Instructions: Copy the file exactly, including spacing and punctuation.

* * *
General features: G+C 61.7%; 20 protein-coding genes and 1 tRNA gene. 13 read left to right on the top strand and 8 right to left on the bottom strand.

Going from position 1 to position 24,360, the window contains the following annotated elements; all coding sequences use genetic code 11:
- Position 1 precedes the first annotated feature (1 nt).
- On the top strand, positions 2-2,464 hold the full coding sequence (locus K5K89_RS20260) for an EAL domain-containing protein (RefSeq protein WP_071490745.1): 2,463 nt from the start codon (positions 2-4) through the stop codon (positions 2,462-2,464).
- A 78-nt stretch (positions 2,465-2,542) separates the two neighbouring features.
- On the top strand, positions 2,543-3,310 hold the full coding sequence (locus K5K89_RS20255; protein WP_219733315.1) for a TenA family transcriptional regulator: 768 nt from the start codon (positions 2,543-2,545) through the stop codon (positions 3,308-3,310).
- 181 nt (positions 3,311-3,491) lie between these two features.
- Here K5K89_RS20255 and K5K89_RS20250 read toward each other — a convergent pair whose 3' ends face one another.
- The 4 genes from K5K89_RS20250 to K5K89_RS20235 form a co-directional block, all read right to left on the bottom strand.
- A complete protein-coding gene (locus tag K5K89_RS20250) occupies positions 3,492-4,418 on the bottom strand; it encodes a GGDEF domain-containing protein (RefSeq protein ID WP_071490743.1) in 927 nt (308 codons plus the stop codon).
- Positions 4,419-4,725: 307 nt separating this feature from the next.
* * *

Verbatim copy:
General features: G+C 61.7%; 20 protein-coding genes and 1 tRNA gene. 13 read left to right on the top strand and 8 right to left on the bottom strand.

Going from position 1 to position 24,360, the window contains the following annotated elements; all coding sequences use genetic code 11:
- Position 1 precedes the first annotated feature (1 nt).
- On the top strand, positions 2-2,464 hold the full coding sequence (locus K5K89_RS20260) for an EAL domain-containing protein (RefSeq protein WP_071490745.1): 2,463 nt from the start codon (positions 2-4) through the stop codon (positions 2,462-2,464).
- A 78-nt stretch (positions 2,465-2,542) separates the two neighbouring features.
- On the top strand, positions 2,543-3,310 hold the full coding sequence (locus K5K89_RS20255; protein WP_219733315.1) for a TenA family transcriptional regulator: 768 nt from the start codon (positions 2,543-2,545) through the stop codon (positions 3,308-3,310).
- 181 nt (positions 3,311-3,491) lie between these two features.
- Here K5K89_RS20255 and K5K89_RS20250 read toward each other — a convergent pair whose 3' ends face one another.
- The 4 genes from K5K89_RS20250 to K5K89_RS20235 form a co-directional block, all read right to left on the bottom strand.
- A complete protein-coding gene (locus tag K5K89_RS20250) occupies positions 3,492-4,418 on the bottom strand; it encodes a GGDEF domain-containing protein (RefSeq protein ID WP_071490743.1) in 927 nt (308 codons plus the stop codon).
- Positions 4,419-4,725: 307 nt separating this feature from the next.